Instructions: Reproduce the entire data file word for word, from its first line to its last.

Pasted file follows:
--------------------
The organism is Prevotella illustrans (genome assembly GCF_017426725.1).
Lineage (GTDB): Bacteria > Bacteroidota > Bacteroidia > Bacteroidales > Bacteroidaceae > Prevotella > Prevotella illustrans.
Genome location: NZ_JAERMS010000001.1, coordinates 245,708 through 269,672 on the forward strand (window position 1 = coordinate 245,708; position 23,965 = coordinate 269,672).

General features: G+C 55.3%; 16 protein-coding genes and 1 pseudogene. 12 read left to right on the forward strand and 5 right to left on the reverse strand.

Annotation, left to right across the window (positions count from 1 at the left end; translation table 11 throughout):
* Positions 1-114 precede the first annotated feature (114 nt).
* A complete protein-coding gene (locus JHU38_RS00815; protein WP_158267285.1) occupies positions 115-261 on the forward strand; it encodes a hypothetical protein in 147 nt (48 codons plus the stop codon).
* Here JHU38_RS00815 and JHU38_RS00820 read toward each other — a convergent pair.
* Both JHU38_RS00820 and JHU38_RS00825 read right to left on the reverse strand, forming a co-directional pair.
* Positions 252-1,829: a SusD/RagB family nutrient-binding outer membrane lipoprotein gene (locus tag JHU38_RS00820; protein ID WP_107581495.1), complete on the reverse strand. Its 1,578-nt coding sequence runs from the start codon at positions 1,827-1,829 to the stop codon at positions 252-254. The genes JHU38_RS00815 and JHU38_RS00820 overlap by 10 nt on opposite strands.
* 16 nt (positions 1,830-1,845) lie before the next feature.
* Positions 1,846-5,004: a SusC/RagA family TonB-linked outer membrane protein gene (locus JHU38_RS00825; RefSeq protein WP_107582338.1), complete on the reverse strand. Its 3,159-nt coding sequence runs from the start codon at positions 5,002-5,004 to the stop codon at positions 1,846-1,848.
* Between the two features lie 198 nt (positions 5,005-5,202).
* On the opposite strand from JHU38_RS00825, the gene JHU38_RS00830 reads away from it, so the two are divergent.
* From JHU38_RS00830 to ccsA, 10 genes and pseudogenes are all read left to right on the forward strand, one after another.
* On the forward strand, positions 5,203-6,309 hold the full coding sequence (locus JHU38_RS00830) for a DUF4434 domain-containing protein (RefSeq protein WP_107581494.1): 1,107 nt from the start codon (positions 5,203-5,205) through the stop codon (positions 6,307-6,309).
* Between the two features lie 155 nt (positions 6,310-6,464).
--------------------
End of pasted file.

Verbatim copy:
The organism is Prevotella illustrans (genome assembly GCF_017426725.1).
Lineage (GTDB): Bacteria > Bacteroidota > Bacteroidia > Bacteroidales > Bacteroidaceae > Prevotella > Prevotella illustrans.
Genome location: NZ_JAERMS010000001.1, coordinates 245,708 through 269,672 on the forward strand (window position 1 = coordinate 245,708; position 23,965 = coordinate 269,672).

General features: G+C 55.3%; 16 protein-coding genes and 1 pseudogene. 12 read left to right on the forward strand and 5 right to left on the reverse strand.

Annotation, left to right across the window (positions count from 1 at the left end; translation table 11 throughout):
* Positions 1-114 precede the first annotated feature (114 nt).
* A complete protein-coding gene (locus JHU38_RS00815; protein WP_158267285.1) occupies positions 115-261 on the forward strand; it encodes a hypothetical protein in 147 nt (48 codons plus the stop codon).
* Here JHU38_RS00815 and JHU38_RS00820 read toward each other — a convergent pair.
* Both JHU38_RS00820 and JHU38_RS00825 read right to left on the reverse strand, forming a co-directional pair.
* Positions 252-1,829: a SusD/RagB family nutrient-binding outer membrane lipoprotein gene (locus tag JHU38_RS00820; protein ID WP_107581495.1), complete on the reverse strand. Its 1,578-nt coding sequence runs from the start codon at positions 1,827-1,829 to the stop codon at positions 252-254. The genes JHU38_RS00815 and JHU38_RS00820 overlap by 10 nt on opposite strands.
* 16 nt (positions 1,830-1,845) lie before the next feature.
* Positions 1,846-5,004: a SusC/RagA family TonB-linked outer membrane protein gene (locus JHU38_RS00825; RefSeq protein WP_107582338.1), complete on the reverse strand. Its 3,159-nt coding sequence runs from the start codon at positions 5,002-5,004 to the stop codon at positions 1,846-1,848.
* Between the two features lie 198 nt (positions 5,005-5,202).
* On the opposite strand from JHU38_RS00825, the gene JHU38_RS00830 reads away from it, so the two are divergent.
* From JHU38_RS00830 to ccsA, 10 genes and pseudogenes are all read left to right on the forward strand, one after another.
* On the forward strand, positions 5,203-6,309 hold the full coding sequence (locus JHU38_RS00830) for a DUF4434 domain-containing protein (RefSeq protein WP_107581494.1): 1,107 nt from the start codon (positions 5,203-5,205) through the stop codon (positions 6,307-6,309).
* Between the two features lie 155 nt (positions 6,310-6,464).